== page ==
6. Cheques forwarded by the contractor should be made payable to the Receiver General and mailed to the contracting officer. The contracting officer will pass them to CAG who will forward them to the Chief Financial Officer of the client.

11A.3 Voluntary Refunds

  1. Where a contracting officer receives notice from a contractor that it desires to return excess profits, or if a contractor voluntarily forwards a cheque in refund of such profits, the contracting officer should request a statement showing:
    1. a summary of the excess profits by contracts, and
    2. an explanation of the principal reasons which accounts for the excess and how the amount was arrived at.
  2. Pending an appraisal of the information given by the Contractor and of the particular circumstances of the case, any cheques received should be sent immediately to the Director, APIS, accompanied where possible by a statement showing the distribution of the refund over the contracts affected. The Director, APIS, will then forward the cheques to the Chief Financial Officer of the client.
  3. In deciding how extensive a review should be carried out in each case, the determining factors will be:
    1. the value of the contracts affected and the total amount of the contracts let to the Contractor;
    2. the explanations given by the Contractor as to the procedure followed in arriving at the amount of the refund;
    3. the Contractor's known capacity for assembly and interpretation of costs in accordance with Contract Cost Principles 1031-2, if applicable.
  4. If there is doubt as to the accuracy of the Contractor's computations or if it appears that there may be other excess profits which have not been declared, then a full inquiry must be instituted.
  5. A final decision will be agreed upon by consultation between the sector/region concerned and the Director, APIS, and this conclusion will be communicated to the Chief Financial Officer of the appropriate customer department.

11A.4 Refunds from Subcontractors

Refunds from subcontractors will be handled in accordance with the above procedures. In addition, however, it will be necessary for Public Works and Government Services Canada (PWGSC) to keep the prime contractor informed of its negotiations with the subcontractor and in some cases it will be preferable to deal with the subcontractor through the prime contractor. If the refund results from a contractual provision in effect between the prime contractor and the subcontractor then the refund should be effected by the prime contractor. If the refund arises from circumstances not envisaged in the subcontractor's contractual arrangements with the prime contractor, the refund should be effected by PWGSC and should not result in a windfall being realized by the prime contractor.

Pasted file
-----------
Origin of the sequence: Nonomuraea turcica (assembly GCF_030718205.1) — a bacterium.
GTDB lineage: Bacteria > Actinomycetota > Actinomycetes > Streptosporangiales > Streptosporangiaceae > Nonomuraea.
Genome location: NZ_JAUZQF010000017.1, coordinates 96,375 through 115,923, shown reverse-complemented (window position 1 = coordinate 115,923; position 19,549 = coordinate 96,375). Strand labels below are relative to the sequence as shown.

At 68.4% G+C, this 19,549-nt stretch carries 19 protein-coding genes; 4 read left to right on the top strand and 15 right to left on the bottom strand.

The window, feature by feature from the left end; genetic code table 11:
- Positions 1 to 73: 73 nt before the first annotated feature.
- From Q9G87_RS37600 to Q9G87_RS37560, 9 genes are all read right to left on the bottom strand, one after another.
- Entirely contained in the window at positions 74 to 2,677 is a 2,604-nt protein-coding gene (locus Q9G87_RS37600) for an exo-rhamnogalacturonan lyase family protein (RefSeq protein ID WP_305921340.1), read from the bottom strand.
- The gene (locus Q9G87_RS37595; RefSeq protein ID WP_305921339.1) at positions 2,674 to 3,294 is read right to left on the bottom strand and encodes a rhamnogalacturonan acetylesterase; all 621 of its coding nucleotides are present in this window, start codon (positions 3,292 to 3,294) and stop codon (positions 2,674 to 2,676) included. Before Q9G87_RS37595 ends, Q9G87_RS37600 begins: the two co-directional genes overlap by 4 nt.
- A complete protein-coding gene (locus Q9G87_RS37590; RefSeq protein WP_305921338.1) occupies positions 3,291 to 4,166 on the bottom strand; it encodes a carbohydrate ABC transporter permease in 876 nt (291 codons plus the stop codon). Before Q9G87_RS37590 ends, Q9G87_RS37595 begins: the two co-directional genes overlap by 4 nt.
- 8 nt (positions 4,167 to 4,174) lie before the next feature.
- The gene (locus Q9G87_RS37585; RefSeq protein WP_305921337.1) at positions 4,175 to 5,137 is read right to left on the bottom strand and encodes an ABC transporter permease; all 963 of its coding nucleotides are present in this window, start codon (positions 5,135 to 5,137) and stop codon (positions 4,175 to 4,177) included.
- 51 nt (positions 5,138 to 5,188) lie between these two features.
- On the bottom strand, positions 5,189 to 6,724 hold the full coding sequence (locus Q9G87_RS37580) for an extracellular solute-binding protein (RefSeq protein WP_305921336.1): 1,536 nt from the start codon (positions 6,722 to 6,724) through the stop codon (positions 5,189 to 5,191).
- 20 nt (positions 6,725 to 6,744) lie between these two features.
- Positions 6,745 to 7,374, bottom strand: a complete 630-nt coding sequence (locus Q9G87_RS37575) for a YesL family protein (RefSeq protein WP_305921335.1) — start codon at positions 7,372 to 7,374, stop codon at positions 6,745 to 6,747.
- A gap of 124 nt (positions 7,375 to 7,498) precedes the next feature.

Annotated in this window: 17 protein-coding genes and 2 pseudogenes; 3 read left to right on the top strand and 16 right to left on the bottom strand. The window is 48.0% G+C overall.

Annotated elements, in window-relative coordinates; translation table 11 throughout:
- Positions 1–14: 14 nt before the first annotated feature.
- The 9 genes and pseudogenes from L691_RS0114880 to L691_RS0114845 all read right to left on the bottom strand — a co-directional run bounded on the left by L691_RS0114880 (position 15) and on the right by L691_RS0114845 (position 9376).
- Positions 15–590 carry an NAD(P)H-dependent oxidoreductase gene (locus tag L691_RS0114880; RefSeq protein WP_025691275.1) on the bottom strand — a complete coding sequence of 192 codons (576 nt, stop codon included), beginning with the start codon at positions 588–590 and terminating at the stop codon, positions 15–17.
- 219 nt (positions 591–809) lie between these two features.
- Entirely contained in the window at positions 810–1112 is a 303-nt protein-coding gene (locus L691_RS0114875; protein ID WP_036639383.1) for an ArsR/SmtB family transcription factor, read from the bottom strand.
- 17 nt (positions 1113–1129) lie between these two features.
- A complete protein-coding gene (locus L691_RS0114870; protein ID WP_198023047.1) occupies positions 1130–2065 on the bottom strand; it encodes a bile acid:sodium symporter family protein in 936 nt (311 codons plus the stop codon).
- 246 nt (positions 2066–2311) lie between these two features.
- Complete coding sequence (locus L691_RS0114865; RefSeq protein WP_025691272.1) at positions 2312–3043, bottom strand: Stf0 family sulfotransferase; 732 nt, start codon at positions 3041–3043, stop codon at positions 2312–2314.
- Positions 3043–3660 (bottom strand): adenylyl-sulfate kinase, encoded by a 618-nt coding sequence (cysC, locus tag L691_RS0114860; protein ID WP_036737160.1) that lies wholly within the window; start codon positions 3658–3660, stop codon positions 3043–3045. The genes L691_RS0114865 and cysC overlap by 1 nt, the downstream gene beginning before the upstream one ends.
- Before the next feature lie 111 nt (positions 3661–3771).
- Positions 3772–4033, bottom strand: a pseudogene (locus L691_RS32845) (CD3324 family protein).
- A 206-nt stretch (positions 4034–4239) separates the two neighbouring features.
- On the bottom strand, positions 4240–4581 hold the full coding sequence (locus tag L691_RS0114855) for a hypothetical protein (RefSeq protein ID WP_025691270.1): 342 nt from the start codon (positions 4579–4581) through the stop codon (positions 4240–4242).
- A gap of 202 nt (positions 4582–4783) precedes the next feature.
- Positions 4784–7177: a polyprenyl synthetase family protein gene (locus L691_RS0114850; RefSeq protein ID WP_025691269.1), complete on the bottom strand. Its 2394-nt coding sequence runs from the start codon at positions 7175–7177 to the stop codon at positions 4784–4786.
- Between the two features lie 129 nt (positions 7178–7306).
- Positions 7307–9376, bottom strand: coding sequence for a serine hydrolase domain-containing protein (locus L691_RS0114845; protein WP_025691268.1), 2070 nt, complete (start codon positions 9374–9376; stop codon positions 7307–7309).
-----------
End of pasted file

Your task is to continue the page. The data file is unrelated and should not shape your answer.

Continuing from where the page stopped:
11A.5 Assignment of Income Tax Refund

  1. In the event that a settlement from the Contractor is to be financed partly from the proceeds of its income tax refund, the sector/region concerned will endeavour to obtain a voluntary assignment of the income tax refund in the following terms:

    'Receiver General of Canada
    Ottawa, Ontario.

    (Company) ______________ of the City of _________ in the Province of ______________ does hereby authorize and direct that any amounts presently due or accruing due to it in the future from the Canada Revenue Agency of the Government of Canada, be applied in reduction of its debt to Her Majesty the Queen in right of Canada in the amount of $ ___________ on account of _________________'.

  2. In the case of a Corporation, the direction should be under the seal of the Corporation and the signature of duly authorized officers. The form, which should be a separate document and not embodied in a letter, should then be passed by the sector/region to the Director General, Finance, Corporate Services, for processing in accordance with normal government practice. Treasury Board authorization is not required.
  3. Whether the assignment is voluntary or pursuant to section 155 (Deduction and set-off) of the Financial Administration Act, the Finance Sector assumes the responsibility of notifying Canada Revenue Agency (CRA) of the assignment. The manner in which money is transferred from CRA to PWGSC, or to the Department of National Defence (in the case of refunds to its own votes) is a matter for decision by the Finance Sector. However, the transfer will be made either by means of a Receiver General cheque or an interdepartmental Journal Voucher. Under either method, the transfer advice will be passed to the sector/region concerned who will forward it to the Director General, Finance.